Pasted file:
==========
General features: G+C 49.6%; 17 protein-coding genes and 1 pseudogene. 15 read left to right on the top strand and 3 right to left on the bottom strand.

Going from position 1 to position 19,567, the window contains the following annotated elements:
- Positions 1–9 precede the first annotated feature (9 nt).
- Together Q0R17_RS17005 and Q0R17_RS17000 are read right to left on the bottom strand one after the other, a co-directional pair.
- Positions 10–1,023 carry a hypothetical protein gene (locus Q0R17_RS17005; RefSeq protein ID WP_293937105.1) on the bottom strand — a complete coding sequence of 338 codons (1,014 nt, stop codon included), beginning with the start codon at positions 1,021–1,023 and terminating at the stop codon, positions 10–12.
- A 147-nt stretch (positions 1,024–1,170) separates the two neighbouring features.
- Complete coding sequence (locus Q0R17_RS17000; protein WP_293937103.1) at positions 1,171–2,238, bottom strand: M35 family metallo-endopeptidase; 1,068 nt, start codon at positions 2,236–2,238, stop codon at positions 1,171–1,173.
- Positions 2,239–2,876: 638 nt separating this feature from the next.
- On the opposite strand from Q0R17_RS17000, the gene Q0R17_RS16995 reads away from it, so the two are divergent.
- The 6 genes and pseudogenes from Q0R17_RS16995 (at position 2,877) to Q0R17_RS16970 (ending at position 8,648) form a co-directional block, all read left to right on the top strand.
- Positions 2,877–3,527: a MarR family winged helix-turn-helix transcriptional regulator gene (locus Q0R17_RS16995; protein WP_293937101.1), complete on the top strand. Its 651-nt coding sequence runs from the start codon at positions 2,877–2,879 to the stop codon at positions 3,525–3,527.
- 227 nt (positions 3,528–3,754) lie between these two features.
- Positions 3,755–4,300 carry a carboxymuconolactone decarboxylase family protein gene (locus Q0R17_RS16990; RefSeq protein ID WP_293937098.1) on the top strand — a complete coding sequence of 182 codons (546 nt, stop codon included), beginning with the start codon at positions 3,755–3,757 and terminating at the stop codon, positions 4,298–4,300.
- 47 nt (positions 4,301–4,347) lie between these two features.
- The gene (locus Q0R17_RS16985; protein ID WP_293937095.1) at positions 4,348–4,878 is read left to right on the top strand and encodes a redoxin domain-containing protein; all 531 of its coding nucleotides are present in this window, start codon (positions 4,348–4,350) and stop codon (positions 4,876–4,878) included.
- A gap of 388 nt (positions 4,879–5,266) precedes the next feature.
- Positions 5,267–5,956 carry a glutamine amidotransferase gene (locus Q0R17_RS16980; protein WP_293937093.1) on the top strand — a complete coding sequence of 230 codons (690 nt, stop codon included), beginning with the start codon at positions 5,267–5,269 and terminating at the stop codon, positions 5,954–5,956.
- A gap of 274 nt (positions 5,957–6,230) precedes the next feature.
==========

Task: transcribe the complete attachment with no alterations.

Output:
General features: G+C 49.6%; 17 protein-coding genes and 1 pseudogene. 15 read left to right on the top strand and 3 right to left on the bottom strand.

Going from position 1 to position 19,567, the window contains the following annotated elements:
- Positions 1–9 precede the first annotated feature (9 nt).
- Together Q0R17_RS17005 and Q0R17_RS17000 are read right to left on the bottom strand one after the other, a co-directional pair.
- Positions 10–1,023 carry a hypothetical protein gene (locus Q0R17_RS17005; RefSeq protein ID WP_293937105.1) on the bottom strand — a complete coding sequence of 338 codons (1,014 nt, stop codon included), beginning with the start codon at positions 1,021–1,023 and terminating at the stop codon, positions 10–12.
- A 147-nt stretch (positions 1,024–1,170) separates the two neighbouring features.
- Complete coding sequence (locus Q0R17_RS17000; protein WP_293937103.1) at positions 1,171–2,238, bottom strand: M35 family metallo-endopeptidase; 1,068 nt, start codon at positions 2,236–2,238, stop codon at positions 1,171–1,173.
- Positions 2,239–2,876: 638 nt separating this feature from the next.
- On the opposite strand from Q0R17_RS17000, the gene Q0R17_RS16995 reads away from it, so the two are divergent.
- The 6 genes and pseudogenes from Q0R17_RS16995 (at position 2,877) to Q0R17_RS16970 (ending at position 8,648) form a co-directional block, all read left to right on the top strand.
- Positions 2,877–3,527: a MarR family winged helix-turn-helix transcriptional regulator gene (locus Q0R17_RS16995; protein WP_293937101.1), complete on the top strand. Its 651-nt coding sequence runs from the start codon at positions 2,877–2,879 to the stop codon at positions 3,525–3,527.
- 227 nt (positions 3,528–3,754) lie between these two features.
- Positions 3,755–4,300 carry a carboxymuconolactone decarboxylase family protein gene (locus Q0R17_RS16990; RefSeq protein ID WP_293937098.1) on the top strand — a complete coding sequence of 182 codons (546 nt, stop codon included), beginning with the start codon at positions 3,755–3,757 and terminating at the stop codon, positions 4,298–4,300.
- 47 nt (positions 4,301–4,347) lie between these two features.
- The gene (locus Q0R17_RS16985; protein ID WP_293937095.1) at positions 4,348–4,878 is read left to right on the top strand and encodes a redoxin domain-containing protein; all 531 of its coding nucleotides are present in this window, start codon (positions 4,348–4,350) and stop codon (positions 4,876–4,878) included.
- A gap of 388 nt (positions 4,879–5,266) precedes the next feature.
- Positions 5,267–5,956 carry a glutamine amidotransferase gene (locus Q0R17_RS16980; protein WP_293937093.1) on the top strand — a complete coding sequence of 230 codons (690 nt, stop codon included), beginning with the start codon at positions 5,267–5,269 and terminating at the stop codon, positions 5,954–5,956.
- A gap of 274 nt (positions 5,957–6,230) precedes the next feature.